The Invention of Science: The Telescope & the Book of Job

By |2020-04-04T14:12:16-05:00April 4th, 2020|Categories: Atheism, Books, Christianity, Culture, History, Modernity, Religion, Science|

The Invention of Science by David Wootton is a dense, thought-provoking, and encyclopedic account of the Scientific Revolution. The book is an intellectual history, focusing mainly on the mental paradigm shift that the Revolution brought to Western Civilization. How man thinks about the natural world post-Revolution is not the same as how man thought before [...]

Motion, Moments, & Sculptural Art: The Imagination and Time

By |2020-03-28T18:25:26-05:00March 28th, 2020|Categories: Christianity, Imagination, Philosophy, Religion, Theology, Time|

The imagination allows the human experience to be of both motion and stability, both becoming and being—but could it be that contained in our experience of time is an experience of divine nature? In his Consolation of Philosophy, Boethius writes that “the infinite motion of temporal things tries to imitate the ever present immobility [...]

The Divine Discontent of the Atheist Heart

By |2020-03-14T16:21:51-05:00March 14th, 2020|Categories: Atheism, Christianity, Culture, David Deavel, Religion, Senior Contributors|

Like all human beings, the atheist ones I’ve seen and known are always prattling on about justice and injustice. But atheists don’t seem to realize that there is such a category as “should” because there is a design for the world that we perceive. Atheists do not believe in God, but I confess that [...]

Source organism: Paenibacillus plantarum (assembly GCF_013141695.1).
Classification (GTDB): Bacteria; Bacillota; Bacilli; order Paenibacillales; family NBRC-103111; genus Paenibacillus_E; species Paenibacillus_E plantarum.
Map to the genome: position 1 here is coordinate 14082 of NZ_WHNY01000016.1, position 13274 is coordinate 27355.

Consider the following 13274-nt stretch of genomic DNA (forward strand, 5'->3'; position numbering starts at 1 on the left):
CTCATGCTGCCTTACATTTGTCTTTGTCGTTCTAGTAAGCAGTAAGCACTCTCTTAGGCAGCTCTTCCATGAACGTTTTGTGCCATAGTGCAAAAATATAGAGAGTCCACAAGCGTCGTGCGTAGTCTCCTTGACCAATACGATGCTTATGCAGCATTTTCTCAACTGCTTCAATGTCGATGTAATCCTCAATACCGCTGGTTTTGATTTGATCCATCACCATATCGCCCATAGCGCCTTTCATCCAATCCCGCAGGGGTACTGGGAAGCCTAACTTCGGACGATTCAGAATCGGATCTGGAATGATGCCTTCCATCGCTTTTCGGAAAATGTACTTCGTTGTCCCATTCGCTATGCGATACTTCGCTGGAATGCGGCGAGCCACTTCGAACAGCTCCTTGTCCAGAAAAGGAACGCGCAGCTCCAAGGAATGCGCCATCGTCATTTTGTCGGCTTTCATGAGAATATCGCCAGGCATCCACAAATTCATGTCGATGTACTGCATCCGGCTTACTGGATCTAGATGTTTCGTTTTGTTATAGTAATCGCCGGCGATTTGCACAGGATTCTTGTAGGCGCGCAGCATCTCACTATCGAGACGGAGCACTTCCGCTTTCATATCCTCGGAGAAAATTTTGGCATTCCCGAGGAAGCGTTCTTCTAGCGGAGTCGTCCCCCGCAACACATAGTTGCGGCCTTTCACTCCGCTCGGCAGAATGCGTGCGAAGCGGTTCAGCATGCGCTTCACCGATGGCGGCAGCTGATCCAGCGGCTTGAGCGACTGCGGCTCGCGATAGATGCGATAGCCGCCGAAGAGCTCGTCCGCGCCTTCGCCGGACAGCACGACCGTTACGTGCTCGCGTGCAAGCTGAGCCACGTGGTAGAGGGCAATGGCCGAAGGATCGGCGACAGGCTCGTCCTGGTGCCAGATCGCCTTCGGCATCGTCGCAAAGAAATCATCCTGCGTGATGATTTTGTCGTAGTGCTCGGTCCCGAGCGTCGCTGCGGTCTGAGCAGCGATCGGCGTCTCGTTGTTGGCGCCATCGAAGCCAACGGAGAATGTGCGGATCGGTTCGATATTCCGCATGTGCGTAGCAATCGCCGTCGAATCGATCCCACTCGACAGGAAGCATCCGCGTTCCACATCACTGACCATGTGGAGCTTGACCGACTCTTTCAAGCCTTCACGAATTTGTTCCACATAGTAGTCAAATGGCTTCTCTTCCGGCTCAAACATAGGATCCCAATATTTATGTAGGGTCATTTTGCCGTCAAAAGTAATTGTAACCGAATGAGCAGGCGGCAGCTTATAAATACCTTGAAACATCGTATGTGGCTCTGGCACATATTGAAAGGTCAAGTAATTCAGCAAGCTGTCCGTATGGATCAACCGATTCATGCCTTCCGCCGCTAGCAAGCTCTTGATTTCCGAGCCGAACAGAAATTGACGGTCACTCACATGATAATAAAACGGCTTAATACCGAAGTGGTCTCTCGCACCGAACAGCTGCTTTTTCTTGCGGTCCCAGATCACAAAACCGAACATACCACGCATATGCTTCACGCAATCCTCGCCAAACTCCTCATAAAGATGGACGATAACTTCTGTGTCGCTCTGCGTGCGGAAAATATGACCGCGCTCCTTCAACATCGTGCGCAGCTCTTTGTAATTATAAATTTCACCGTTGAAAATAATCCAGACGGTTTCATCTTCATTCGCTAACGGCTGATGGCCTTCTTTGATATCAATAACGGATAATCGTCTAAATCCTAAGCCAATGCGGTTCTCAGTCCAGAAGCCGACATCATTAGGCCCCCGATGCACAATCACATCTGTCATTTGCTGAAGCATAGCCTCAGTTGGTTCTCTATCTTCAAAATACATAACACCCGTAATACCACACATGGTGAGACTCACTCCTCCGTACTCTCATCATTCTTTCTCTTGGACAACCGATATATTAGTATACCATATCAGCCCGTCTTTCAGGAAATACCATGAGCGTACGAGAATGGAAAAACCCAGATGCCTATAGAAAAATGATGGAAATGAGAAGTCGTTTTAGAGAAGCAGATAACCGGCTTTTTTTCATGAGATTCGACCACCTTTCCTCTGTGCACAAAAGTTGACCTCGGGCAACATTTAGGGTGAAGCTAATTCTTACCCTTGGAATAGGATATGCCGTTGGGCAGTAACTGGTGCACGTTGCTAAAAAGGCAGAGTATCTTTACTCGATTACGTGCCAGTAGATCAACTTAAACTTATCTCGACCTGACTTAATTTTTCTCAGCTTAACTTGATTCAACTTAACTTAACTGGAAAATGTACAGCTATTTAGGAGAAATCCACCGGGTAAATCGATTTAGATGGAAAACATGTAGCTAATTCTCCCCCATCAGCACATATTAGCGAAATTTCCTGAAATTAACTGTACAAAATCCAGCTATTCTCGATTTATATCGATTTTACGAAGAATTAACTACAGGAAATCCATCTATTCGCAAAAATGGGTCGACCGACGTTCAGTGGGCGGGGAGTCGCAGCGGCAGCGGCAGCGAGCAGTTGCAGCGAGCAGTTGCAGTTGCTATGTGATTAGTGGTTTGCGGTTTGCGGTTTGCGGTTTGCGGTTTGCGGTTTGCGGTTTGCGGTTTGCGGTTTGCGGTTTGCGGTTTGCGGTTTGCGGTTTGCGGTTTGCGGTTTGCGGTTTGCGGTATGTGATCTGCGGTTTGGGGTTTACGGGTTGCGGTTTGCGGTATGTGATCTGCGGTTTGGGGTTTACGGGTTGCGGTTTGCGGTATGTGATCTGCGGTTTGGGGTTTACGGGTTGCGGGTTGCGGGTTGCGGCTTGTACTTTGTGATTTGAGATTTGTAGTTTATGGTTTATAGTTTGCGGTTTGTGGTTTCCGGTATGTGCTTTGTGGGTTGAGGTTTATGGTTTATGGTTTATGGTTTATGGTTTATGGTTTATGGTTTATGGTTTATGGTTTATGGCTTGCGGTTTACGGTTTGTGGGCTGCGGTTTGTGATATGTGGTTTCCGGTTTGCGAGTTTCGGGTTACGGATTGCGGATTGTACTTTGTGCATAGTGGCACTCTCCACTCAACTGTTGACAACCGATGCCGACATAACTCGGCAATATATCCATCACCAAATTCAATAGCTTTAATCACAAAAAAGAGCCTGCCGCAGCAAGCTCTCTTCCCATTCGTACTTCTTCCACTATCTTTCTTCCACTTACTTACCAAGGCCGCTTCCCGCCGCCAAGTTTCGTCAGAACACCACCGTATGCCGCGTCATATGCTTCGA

Byzantium’s Orphans, Rome’s Foundlings: The Legacy of the Greek Unionists

By |2020-03-11T13:28:22-05:00March 11th, 2020|Categories: Christendom, Christianity, Culture, History, Religion, Theology, Western Civilization|

The admonitions of Byzantine’s unionists resonate well beyond the Fall of Constantinople—if we had but ears to hear them. Indeed, we today, standing amidst the threatened walls of the house of the West that was once known as Christendom must cherish a culture of Christian solidarity, the conviction that the City of God is [...]

For Thine is the Kingdom: Tom Holland’s “Dominion”

By |2020-03-07T16:53:58-06:00March 7th, 2020|Categories: Books, Christendom, Christianity, Civilization, Culture, Dwight Longenecker, History, Religion, Senior Contributors, Western Civilization|

Like a queen who rides a bicycle, Tom Holland’s “Dominion” is both majestic and down-to-earth. From antiquity to modernity, Mr. Holland traces a sneaky thesis that Christianity has changed the world—transforming it from the inside out. Dominion: How the Christian Revolution Remade the World, by Tom Holland (624 pages, Basic Books, 2019) Every once [...]

In Defense of Dark Corners

By |2020-02-29T06:46:13-06:00February 29th, 2020|Categories: Architecture, Beauty, Christianity, Civilization, Culture, Dwight Longenecker, Religion, Senior Contributors, Western Civilization|

There are dark corners to be explored in a great church. Instead of vast seating space, bright with electric light, huge speakers hanging from the beams, and padded pews, give me the darkened chapel where ancient monks recited their daily prayers. Give me the dark corner of a crumbling cloister, the dark corner of [...]

The War of the Gods and Demons

By |2020-02-22T21:48:55-06:00February 22nd, 2020|Categories: Aeneas, Aeneid, Culture, Fiction, Literature, Louis Markos, Religion, Senior Contributors|